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Dark Green Worms in Sandbox May be Armyworms

A woman recently found a bucket of worms (quite literally) in her son's sandbox in Pennsylvania. The worms in question appear to be dark, olive green in color and have white/tan stripes down the length of their back, as well as a black head at one end, and a tip with many points at the other end. Continue reading [...]

About the Fall Armyworm (or Fall Army Worm) and Beet Armyworm (Beet Army Worm) Infestation

The "wanted dead or alive" outlaws of the worm world are currently two caterpillars that are causing some serious issues around the world. The Fall Armyworm has eaten its way through Africa and is now spreading through Asia, destroying maize crops and leaving farmers in economic distress. The Beet Armyworm population is predicted to spike in England, causing similar issues for onion and scallion crop farmers there. Continue reading [...]

Southern Armyworm Caterpillars Munch on Zinnia Plant

A reader asked us about the worms she noticed on her zinnia plant. We believe the creatures are southern armyworm caterpillars. We have offered a few ways to protect her plants from these voracious eaters. Continue reading [...]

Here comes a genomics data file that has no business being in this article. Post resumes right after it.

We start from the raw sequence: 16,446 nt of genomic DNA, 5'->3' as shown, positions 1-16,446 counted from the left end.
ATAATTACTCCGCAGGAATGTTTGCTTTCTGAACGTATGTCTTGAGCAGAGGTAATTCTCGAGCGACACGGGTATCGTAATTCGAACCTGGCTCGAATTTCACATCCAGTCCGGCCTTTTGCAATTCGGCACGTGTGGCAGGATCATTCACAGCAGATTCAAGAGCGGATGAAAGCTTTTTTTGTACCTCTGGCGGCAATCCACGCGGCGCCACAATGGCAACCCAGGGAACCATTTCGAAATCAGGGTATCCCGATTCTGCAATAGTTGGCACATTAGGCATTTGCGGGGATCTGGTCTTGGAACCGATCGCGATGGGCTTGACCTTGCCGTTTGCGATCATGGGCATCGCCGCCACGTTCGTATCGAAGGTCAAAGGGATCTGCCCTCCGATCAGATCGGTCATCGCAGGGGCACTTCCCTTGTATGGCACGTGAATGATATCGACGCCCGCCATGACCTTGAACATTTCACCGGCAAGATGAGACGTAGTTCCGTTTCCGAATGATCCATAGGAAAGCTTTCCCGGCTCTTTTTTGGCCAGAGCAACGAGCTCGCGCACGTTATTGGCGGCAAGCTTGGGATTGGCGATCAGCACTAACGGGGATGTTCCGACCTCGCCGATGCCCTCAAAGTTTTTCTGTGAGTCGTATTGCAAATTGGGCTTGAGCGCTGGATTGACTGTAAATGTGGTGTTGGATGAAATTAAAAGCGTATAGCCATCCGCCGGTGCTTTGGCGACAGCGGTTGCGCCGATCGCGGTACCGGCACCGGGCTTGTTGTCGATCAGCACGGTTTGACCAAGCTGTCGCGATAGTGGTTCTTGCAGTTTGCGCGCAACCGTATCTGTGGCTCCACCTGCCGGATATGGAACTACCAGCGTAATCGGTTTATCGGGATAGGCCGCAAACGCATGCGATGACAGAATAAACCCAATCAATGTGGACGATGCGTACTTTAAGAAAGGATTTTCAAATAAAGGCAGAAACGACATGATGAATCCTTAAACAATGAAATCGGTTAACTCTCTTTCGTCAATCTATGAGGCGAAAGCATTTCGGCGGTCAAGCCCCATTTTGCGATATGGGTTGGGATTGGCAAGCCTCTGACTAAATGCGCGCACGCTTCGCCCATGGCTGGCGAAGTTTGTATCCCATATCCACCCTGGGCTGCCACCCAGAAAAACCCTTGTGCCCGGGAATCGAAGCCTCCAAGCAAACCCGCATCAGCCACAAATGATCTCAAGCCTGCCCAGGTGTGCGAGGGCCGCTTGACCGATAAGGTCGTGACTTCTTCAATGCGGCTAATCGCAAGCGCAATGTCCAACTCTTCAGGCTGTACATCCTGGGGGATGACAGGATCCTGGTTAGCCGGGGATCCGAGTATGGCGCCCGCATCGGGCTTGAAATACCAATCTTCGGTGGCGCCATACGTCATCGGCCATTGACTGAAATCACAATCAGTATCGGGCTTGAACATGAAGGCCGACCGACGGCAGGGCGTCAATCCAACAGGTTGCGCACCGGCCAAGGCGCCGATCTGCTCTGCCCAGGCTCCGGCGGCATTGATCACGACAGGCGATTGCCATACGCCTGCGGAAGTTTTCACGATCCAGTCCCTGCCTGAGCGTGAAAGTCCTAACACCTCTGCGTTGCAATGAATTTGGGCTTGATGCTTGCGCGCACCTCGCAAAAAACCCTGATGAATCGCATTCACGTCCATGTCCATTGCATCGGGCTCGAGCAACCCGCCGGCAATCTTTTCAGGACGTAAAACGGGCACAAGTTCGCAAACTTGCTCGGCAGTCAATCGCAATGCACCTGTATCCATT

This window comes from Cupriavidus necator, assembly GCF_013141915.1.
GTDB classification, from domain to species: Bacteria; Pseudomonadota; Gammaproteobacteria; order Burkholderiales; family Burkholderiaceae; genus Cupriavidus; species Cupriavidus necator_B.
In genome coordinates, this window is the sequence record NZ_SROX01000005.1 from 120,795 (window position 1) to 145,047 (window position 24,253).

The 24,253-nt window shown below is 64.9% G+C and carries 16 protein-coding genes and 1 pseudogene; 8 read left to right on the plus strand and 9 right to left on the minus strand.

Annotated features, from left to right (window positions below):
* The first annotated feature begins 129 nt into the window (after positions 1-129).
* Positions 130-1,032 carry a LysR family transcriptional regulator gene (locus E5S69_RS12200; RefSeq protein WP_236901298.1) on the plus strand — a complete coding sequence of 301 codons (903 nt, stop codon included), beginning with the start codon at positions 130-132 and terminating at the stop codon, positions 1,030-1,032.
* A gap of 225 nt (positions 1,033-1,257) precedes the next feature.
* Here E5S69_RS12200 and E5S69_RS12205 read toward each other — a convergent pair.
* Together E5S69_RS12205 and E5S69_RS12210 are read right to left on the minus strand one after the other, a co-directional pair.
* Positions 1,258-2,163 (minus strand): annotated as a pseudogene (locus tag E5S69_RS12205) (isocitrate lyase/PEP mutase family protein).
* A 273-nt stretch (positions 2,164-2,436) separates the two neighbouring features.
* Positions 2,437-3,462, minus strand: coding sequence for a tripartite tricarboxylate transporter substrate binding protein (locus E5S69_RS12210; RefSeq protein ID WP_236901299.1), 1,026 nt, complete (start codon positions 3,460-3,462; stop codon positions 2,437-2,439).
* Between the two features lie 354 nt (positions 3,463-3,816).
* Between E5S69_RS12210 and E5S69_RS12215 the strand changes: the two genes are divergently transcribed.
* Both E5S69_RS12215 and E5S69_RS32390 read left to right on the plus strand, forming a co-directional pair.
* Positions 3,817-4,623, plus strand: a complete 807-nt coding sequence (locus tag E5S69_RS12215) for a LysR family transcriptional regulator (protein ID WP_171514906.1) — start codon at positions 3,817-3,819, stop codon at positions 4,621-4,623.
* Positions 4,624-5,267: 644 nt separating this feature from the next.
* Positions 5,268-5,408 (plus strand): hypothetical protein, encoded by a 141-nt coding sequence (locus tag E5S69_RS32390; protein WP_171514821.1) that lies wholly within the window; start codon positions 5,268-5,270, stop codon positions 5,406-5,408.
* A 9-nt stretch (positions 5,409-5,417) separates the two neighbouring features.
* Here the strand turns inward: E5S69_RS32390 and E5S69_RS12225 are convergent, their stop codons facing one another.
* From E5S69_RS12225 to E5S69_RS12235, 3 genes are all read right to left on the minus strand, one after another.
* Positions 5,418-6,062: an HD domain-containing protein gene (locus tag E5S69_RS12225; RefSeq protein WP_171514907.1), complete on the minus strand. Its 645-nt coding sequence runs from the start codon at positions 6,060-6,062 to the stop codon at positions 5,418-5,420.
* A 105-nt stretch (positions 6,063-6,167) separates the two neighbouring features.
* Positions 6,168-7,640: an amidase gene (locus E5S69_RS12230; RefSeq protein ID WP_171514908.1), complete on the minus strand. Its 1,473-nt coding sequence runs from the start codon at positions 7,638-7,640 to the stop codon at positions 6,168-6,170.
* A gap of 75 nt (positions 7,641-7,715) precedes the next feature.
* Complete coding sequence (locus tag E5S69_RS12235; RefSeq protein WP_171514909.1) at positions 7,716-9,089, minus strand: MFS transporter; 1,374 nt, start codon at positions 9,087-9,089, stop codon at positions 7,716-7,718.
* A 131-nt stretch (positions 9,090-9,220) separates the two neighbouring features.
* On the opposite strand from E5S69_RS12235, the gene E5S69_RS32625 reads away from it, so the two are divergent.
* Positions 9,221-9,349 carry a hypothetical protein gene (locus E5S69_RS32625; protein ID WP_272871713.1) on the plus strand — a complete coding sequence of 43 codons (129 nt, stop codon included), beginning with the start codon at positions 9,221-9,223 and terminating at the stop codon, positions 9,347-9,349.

Creepy Crawlies on Concrete May be Armyworms

We received a question from a reader who has many little creepy-crawlies on his concrete in his yard. He says that some of his neighbors have a few, but that he has an absolute infestation. What are these little creatures, he wants to know, and wonders if they are related to his olive trees. Continue reading [...]
Millipede curls up in tight circle

Hard-Shell Worms that Curl Up Probably Millipedes

One of our readers has asked about "hard shelled worms about 1/2 to 1 inches long that curl into a tight circle when touched. What are these?" Without a photograph, description of where in the house (or the world!) he found it and any additional physical description, we think he's writing to us about millipedes. Read more about brown and black worms that curl up tight here Millipedes are arthropods, not insects, of the type Myriapoda (meaning "myriad" or 'uncountably numerous' feet --"pods.") As you can easily imagine, the name comes from the up-to-four feet per segment that can be found on their bodies. They all have a single pair of antennae, simple eyes and a mouth on the underside of the head and are known for their shiny hard bodies. All prefer to live in moist areas and feed on Continue reading [...]

Black Worm with Yellow Border

We just received a photo from a reader without an attached question. However, we will assume that they are curious what they have discovered. The photo shows a worm-like creature that is longer than an inch, and probably about an inch wide. Its back is red, white, and black checkered and striped. Its edges are clearly defined in yellow, and it has two clear antennas on its head. From the angle of the photo, we can’t see what kind of legs it has, if it has any at all. Although we don’t know where our reader encountered this little guy, we will do our best to figure out what it might be! Continue reading [...]
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